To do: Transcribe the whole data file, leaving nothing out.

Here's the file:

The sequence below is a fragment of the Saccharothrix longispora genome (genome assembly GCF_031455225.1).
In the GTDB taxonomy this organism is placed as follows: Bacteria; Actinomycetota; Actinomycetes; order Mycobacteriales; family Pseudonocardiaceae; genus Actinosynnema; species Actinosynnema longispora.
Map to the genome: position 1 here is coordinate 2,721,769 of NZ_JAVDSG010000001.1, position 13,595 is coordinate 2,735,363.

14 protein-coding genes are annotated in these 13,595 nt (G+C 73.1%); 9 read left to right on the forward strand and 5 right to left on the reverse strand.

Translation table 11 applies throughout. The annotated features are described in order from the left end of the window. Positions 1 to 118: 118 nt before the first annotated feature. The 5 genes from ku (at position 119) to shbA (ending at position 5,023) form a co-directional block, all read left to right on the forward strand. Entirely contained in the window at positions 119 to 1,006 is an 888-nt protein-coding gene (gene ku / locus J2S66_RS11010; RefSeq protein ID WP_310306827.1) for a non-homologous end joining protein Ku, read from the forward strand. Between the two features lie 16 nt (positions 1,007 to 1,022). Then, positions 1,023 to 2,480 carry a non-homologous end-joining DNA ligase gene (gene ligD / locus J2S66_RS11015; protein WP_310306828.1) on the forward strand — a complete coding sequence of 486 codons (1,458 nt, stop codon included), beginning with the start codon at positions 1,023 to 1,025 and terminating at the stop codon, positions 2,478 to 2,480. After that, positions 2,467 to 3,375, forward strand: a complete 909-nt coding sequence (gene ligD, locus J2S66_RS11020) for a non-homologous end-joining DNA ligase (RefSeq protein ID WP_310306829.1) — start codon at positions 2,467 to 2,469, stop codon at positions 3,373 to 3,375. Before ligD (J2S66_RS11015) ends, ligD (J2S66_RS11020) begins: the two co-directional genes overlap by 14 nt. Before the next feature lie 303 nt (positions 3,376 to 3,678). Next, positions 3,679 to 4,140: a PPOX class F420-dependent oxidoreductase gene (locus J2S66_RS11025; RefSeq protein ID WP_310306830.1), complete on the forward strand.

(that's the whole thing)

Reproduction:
The sequence below is a fragment of the Saccharothrix longispora genome (genome assembly GCF_031455225.1).
In the GTDB taxonomy this organism is placed as follows: Bacteria; Actinomycetota; Actinomycetes; order Mycobacteriales; family Pseudonocardiaceae; genus Actinosynnema; species Actinosynnema longispora.
Map to the genome: position 1 here is coordinate 2,721,769 of NZ_JAVDSG010000001.1, position 13,595 is coordinate 2,735,363.

14 protein-coding genes are annotated in these 13,595 nt (G+C 73.1%); 9 read left to right on the forward strand and 5 right to left on the reverse strand.

Translation table 11 applies throughout. The annotated features are described in order from the left end of the window. Positions 1 to 118: 118 nt before the first annotated feature. The 5 genes from ku (at position 119) to shbA (ending at position 5,023) form a co-directional block, all read left to right on the forward strand. Entirely contained in the window at positions 119 to 1,006 is an 888-nt protein-coding gene (gene ku / locus J2S66_RS11010; RefSeq protein ID WP_310306827.1) for a non-homologous end joining protein Ku, read from the forward strand. Between the two features lie 16 nt (positions 1,007 to 1,022). Then, positions 1,023 to 2,480 carry a non-homologous end-joining DNA ligase gene (gene ligD / locus J2S66_RS11015; protein WP_310306828.1) on the forward strand — a complete coding sequence of 486 codons (1,458 nt, stop codon included), beginning with the start codon at positions 1,023 to 1,025 and terminating at the stop codon, positions 2,478 to 2,480. After that, positions 2,467 to 3,375, forward strand: a complete 909-nt coding sequence (gene ligD, locus J2S66_RS11020) for a non-homologous end-joining DNA ligase (RefSeq protein ID WP_310306829.1) — start codon at positions 2,467 to 2,469, stop codon at positions 3,373 to 3,375. Before ligD (J2S66_RS11015) ends, ligD (J2S66_RS11020) begins: the two co-directional genes overlap by 14 nt. Before the next feature lie 303 nt (positions 3,376 to 3,678). Next, positions 3,679 to 4,140: a PPOX class F420-dependent oxidoreductase gene (locus J2S66_RS11025; RefSeq protein ID WP_310306830.1), complete on the forward strand.